Raff missed the Karslruhe festival, but ultimately his principled stand was successful and he was released from jail without paying. He was free again, but his life was in the doldrums. He was bereft of income and official position, his music was appreciated by a small circle of admirers, but unknown and unwanted in the wider world.

Having reached their nadir, his fortunes took a turn for the better. He had met and immediately fallen in love with the actress Doris Genast at Christmas in 1850. She had been slower to acknowledge the attraction, but by the time she had left for Dresden a few month's later, they were an item. In her absence, the Genasts looked after Raff and he became very close to her younger sister Emilie, who bore a striking resemblance to Doris. During a visit home by Doris, however, Raff's true feelings for her resurfaced and they became engaged.

Once Liszt had realised that Raff's feelings for Doris were more than a passing infatuation, he had been very supportive of the couple, but their engagement provoked in him a coolness towards her which took years to wear off. He did later appreciate her self-sacrificing role in Raff's success, saying of her: "That woman is a heroine". As for Emilie, she reverted to the role of good friend and prospective sister-in-law. In later years she too became a protogée of Liszt (who took more than a shine to her) and became a fine singer who later made a substantial name for herself. She premiered Wagner's Wesendonk Lieder.

The engagement gave Raff hope of a brighter future but also unsettled him even more. Doris realised that Raff had to free himself from Liszt's benign but smothering influence if he was to have any independent success. In the Autumn of 1853 she moved from Dresden to the Nassau capital of Wiesbaden, as much for her health as for the new job. Raff started visiting her there regularly and began to make contacts in the city's musical circles which would bear fruit in the next few years.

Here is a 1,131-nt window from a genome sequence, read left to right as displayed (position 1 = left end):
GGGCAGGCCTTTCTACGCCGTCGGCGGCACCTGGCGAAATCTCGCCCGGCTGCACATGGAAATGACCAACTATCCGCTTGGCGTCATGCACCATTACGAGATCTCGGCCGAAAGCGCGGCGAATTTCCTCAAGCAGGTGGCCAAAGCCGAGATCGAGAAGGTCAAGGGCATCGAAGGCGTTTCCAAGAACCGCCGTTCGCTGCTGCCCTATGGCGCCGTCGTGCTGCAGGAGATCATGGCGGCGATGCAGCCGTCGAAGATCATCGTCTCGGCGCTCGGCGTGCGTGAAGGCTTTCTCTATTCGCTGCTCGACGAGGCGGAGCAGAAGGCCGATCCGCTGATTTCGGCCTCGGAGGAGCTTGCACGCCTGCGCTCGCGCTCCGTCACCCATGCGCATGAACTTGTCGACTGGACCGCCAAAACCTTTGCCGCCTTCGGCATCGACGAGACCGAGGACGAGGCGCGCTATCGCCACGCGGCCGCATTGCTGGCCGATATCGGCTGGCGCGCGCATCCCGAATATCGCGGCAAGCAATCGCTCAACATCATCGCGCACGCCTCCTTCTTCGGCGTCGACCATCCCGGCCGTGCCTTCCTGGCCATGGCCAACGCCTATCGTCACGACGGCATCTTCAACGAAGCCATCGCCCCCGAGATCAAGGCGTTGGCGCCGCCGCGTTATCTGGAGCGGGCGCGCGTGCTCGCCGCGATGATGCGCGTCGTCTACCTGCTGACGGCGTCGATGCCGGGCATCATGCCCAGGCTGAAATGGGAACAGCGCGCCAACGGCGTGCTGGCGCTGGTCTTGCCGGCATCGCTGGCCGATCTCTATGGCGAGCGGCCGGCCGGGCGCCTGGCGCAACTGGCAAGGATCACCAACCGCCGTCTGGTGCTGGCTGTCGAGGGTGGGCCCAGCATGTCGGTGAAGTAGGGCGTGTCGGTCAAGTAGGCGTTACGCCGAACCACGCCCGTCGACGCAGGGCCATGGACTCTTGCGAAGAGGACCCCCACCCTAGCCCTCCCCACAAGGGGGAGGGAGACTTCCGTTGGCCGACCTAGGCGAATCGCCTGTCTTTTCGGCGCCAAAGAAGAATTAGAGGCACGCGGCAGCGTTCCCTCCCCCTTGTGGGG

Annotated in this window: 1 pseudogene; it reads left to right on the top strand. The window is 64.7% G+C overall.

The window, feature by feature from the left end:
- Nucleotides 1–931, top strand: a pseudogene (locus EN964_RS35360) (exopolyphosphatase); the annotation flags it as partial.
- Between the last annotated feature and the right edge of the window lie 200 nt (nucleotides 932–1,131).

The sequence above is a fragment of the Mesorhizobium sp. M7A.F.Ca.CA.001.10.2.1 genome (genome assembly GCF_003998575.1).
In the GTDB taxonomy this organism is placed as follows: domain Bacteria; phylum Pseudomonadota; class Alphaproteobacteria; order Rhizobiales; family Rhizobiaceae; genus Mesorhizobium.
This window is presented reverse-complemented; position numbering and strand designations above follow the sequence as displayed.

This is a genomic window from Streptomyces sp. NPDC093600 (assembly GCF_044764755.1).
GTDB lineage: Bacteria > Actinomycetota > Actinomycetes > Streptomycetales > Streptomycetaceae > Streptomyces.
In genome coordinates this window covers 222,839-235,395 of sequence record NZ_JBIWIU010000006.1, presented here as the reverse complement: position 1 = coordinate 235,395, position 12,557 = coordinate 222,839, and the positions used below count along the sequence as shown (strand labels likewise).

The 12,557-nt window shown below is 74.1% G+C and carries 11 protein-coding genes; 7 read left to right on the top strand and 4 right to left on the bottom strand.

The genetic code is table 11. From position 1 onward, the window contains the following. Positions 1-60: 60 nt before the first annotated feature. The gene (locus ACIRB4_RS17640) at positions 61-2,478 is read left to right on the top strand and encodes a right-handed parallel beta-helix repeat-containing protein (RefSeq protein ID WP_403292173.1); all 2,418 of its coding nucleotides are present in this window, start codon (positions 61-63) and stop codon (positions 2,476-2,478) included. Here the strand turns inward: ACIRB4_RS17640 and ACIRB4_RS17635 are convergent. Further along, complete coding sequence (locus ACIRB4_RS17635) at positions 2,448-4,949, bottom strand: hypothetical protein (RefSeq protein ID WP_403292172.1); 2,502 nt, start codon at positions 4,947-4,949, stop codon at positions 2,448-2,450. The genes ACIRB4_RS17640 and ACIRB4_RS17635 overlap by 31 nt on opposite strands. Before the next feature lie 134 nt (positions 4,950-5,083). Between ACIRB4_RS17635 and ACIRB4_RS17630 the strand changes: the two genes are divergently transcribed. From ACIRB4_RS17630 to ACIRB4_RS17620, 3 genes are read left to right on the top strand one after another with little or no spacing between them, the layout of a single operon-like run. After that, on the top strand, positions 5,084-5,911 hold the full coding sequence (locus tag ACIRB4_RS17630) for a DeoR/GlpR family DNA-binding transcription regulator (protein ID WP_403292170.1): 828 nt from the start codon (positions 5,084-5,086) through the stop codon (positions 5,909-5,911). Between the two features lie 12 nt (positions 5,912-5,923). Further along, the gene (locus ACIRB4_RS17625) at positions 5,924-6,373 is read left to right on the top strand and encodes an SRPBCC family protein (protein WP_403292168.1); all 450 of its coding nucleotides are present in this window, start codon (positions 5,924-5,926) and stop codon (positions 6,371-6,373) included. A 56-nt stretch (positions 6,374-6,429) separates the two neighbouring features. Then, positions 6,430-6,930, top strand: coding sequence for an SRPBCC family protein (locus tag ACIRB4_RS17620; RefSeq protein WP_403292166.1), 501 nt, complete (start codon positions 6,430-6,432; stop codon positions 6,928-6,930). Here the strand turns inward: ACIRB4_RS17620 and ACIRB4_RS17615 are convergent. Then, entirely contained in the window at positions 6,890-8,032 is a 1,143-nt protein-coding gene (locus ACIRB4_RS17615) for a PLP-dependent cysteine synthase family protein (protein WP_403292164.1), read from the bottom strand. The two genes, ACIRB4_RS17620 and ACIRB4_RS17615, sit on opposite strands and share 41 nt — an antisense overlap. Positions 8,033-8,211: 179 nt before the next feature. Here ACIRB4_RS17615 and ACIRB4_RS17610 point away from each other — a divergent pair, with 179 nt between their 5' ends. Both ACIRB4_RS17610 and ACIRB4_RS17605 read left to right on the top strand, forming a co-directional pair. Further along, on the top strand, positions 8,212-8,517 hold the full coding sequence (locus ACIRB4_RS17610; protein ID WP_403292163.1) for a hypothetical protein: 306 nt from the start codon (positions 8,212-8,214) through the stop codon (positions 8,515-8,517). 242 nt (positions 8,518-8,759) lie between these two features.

Apart from the three Wagner-related sets of works in opp.61-3, the only work which Raff finished in the year was his setting for chorus and orchestra of the Te Deum WoO.16. Finished in July, it was played the following month under Raff's baton as part of a royal celebration. Earlier in the year, his Festival Overture WoO.15, composed the previous year, had been played at a royal wedding, with Liszt conducting.

His primary artistic activity throughout the year was the composition of his "musical drama" Samson. The engagement fired his enthusiasm for the work and he later said that in few other works had he had given of himself so recklessly as in the opera's great love scene where Samson declares: “With you alone, beloved, rests my happiness!”. He became as obsessed with the piece as he had earlier been with König Alfred.

1853, a year which had begun in disillusion and had seen him imprisoned, ended with Raff absorbed in his greatest project to date and looking forward to a new life with Doris, away from the stifling atmosphere of Weimar.

[The source for this article is the third chapter of Helene Raff's 1925 biography of her father]